She was married twice, including one marriage to actor Rip Torn. Wedgeworth is survived by daughters Danae and Dianna.

Widow of Grateful Dead's longtime lawyer auctions rare items

The widow of the Grateful Dead's longtime lawyer is auctioning off treasures from their long strange trip with the psychedelic rock-and-roll band.

Hal and Jesse Kant's memorabilia collection includes signed artwork by the band's late leader, Jerry Garcia, and backstage passes from concerts spanning 30 years.

The Reno Gazette-Journal reports some of the items are expected to go for as much as $100,000 when they're sold online by a Reno art gallery and auction house from Nov. 22 through Dec. 9.

In addition to the Dead, Hal Kant represented a number of musicians dating to the 1960s, including Janis Joplin and Sonny and Cher.

The Kants moved to Reno during the 1980s. He died in 2006. She's putting the memorabilia up for sale through Stremmel Auctions.

Highlights among the more than 100 items include a colorful set of banners used as the backdrops for 88 concerts around the world and a poster from a Lake Tahoe show in 1968, when tickets cost $3.50 at the door.

Jesse Kant says she's keeping some valuables with personal meaning, including letters from the band. But she's parting with a wedding invitation from Garcia and his wife, Deborah Koons, as well as a framed, dried rose from the couple's wedding the year before his 1995 death.

She's also selling her living room replica of the Dead's conference table, complete with hand-carved skulls and ornate "GD" signatures on each chair.

"I spent my time very happily and grateful with all of these items," and it was time to let someone else enjoy them, she told the Gazette-Journal.

Hudson Stremmel, gallery spokesman, said Hal Kant was responsible for keeping the band's copyrights and introduced Garcia to the makers of Ben and Jerry's ice cream, which resulted in one of their most popular flavors, Cherry Garcia.

The collection is one of the rarest the auctioneer family has seen, Stremmel said. The business typically deals with high-end estate sales and bankruptcy cases.

"It's amazing. It's kind of a story of his life that hasn't been told," Stremmel said of Hal Kant.

Jesse Kant, who recently moved to the Pacific Northwest, said the band members were close to her husband, an avid skier and World Series of Poker champion. She said they used to cheer him on during card games and gave him many one-of-a-kind tokens of gratitude, including a letterman jacket with embroidered stitching reading, "Many Thanks from Grateful Dead, Hal."

Besides the jacket, the auction includes two "LimitDead Edition" golf bags, one signed by Alice Cooper, and two sets of unused Grateful Dead skis, both decorated with the trademark skulls and roses that often appear on their official merchandise.

Jesse Kant said her favorite Grateful Dead performance was outside the Great Pyramid in Egypt in 1978.

"People actually came to the show on camels; some people sat on their camels and watched," Kant said. "And that night, there was an eclipse of the moon, and the children were running through the streets banging pots and pans trying to scare away the shadows. By far, my favorite show."

She said she's often wondered why the band was so loved.

"They're such a strange and interesting phenomenon," she said. "It was during the time where drugs were a very large part of that culture. The music was always different, they didn't play a set routine, but I really couldn't tell you why Grateful Dead fans are fans. It's a very personal thing."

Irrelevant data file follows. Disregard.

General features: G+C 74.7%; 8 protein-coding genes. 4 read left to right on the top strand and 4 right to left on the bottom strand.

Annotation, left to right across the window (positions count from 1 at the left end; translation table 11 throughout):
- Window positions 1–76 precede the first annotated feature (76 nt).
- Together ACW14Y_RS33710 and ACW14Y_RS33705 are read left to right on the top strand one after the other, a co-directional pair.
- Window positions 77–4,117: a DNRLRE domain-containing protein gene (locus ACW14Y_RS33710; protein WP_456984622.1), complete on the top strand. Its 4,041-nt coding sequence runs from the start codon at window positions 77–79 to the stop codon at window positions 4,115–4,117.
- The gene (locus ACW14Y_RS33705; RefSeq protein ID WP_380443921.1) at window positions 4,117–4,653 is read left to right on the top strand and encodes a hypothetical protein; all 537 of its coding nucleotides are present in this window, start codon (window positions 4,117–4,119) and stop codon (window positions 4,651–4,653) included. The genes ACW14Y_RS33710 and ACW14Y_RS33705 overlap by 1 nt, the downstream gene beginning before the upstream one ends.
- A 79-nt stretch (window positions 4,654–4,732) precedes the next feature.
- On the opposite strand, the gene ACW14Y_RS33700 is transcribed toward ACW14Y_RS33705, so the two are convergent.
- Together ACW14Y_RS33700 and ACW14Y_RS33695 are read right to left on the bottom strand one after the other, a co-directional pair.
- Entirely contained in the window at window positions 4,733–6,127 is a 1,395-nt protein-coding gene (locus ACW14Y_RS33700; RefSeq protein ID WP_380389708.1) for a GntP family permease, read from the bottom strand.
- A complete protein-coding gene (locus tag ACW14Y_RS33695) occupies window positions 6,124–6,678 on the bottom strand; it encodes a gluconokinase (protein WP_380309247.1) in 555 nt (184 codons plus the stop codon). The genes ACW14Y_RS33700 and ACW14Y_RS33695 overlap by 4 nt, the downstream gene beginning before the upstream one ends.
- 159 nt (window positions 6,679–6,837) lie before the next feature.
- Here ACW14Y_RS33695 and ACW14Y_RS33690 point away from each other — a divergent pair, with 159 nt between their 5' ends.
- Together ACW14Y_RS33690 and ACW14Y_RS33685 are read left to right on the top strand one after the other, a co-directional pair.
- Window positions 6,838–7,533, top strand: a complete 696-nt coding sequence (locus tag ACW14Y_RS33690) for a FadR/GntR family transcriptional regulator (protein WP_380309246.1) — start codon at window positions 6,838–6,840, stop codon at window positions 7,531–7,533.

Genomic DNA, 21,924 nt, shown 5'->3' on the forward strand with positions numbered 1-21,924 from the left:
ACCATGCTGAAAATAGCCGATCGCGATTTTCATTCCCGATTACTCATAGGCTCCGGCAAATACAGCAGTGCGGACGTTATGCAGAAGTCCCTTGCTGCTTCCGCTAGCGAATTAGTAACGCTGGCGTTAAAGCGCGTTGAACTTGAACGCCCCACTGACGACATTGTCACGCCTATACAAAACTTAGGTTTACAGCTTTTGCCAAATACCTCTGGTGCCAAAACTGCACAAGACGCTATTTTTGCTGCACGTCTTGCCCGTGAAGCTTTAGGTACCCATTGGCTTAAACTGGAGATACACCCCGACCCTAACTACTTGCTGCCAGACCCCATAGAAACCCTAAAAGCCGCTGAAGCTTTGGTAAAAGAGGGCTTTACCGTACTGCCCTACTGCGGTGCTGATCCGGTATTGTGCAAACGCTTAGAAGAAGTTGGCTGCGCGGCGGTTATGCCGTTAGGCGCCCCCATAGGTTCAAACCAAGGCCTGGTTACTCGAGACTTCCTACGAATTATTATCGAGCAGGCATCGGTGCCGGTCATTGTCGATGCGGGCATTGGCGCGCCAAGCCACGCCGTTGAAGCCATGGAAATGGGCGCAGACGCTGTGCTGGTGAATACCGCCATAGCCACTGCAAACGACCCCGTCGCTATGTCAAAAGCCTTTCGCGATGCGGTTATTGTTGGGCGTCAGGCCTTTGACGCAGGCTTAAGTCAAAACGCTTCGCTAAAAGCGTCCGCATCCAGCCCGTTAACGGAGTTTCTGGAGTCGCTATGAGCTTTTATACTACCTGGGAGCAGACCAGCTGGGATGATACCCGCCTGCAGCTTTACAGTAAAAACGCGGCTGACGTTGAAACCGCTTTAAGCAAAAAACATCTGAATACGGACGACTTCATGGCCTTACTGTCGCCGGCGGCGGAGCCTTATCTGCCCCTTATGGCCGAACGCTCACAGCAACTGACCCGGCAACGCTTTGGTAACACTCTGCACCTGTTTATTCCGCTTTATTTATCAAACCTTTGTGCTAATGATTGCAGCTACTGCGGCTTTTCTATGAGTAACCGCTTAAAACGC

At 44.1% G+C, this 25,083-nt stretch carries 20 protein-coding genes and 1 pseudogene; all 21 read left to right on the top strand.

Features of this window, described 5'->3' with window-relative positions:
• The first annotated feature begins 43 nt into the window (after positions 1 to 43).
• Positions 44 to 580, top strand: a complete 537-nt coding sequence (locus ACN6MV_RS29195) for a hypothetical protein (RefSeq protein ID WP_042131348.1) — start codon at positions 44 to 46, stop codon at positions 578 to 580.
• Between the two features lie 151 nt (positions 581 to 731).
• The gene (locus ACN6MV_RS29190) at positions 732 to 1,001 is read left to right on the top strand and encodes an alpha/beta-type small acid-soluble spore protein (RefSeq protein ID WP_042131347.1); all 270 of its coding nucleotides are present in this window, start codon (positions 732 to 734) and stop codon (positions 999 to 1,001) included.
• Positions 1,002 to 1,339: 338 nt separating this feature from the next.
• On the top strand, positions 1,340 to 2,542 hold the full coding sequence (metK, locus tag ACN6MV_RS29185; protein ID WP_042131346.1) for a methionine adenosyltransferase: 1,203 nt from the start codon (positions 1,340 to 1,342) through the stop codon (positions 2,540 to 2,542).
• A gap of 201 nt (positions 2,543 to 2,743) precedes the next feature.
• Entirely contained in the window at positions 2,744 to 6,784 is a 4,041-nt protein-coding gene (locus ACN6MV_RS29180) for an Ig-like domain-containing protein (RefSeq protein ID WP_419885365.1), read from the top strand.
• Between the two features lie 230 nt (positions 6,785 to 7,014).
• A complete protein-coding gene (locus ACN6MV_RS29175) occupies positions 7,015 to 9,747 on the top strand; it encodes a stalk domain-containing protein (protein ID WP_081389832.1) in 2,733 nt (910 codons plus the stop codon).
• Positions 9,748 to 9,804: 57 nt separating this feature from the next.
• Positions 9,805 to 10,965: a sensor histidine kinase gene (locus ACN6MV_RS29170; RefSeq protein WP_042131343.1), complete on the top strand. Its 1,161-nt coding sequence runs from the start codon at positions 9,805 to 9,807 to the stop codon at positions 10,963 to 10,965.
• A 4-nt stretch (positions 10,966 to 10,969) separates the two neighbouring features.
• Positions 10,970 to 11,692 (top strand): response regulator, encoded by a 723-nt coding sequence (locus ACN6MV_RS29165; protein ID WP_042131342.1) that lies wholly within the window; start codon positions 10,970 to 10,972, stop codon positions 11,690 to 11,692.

___

Information from: Reno Gazette-Journal, http://www.rgj.com

'The Incredibles 2' trailer released

Fans were given a special treat Saturday as Disney released the long-awaited official trailer for “The Incredibles 2.” 

The trailer clocks in at just under one minute long and features baby Jack-Jack testing some of his superpowers.

“The Incredibles 2” features the voice work of Craig T. Nelson, Holly Hunter and Samuel L. Jackson, Entertainment Weekly reported.

Disney announced on Twitter that the release date for the film is June 15, 2018.

The Latest: Celebrities mourn death of fashion icon Alaia

The Latest on the death of fashion icon Azzedine Alaia (all times local):

5:45 p.m.

Fashion and entertainment celebrities from around the world are mourning the death of Tunisian-born designer Azzedine Alaia (AZ'-uh-deen uh-LY'-uh).

Fashion designer and former Spice Girl Victoria Beckham said on Twitter that it was a sad day and called Alaia "a true master" and one of her biggest inspirations.

Singer Rihanna posted an online photo of her and the famed designer, saying "you will live on forever."

Indian actress Sonam Kapoor said she was "deeply saddened" by the news and thanked Alaia for "always empowering women and embracing diversity."

Alaia was known as a fashion iconoclast whose clingy styles helped define the 1980s and who dressed famous women from Hollywood to the White House.

The French Haute Couture Federation announced Alaia's death Saturday without providing details. He was 77.

___

2:45 p.m.

Tunisian-born designer Azzedine Alaia, an iconoclast whose clingy dresses marked the 1980s and who dressed famous women from Hollywood to the White House, has died at age 77.

The French Haute Couture Federation announced Alaia's death on Saturday without providing details. Twitter tributes to his influence on fashion poured in from around the world.

Secretive and known as a fashion rebel, Alaia was based in Paris for decades but did not take part in the French capital's seasonal fashion frenzy or flashy ad campaigns. Instead, he showed privately on his own schedule.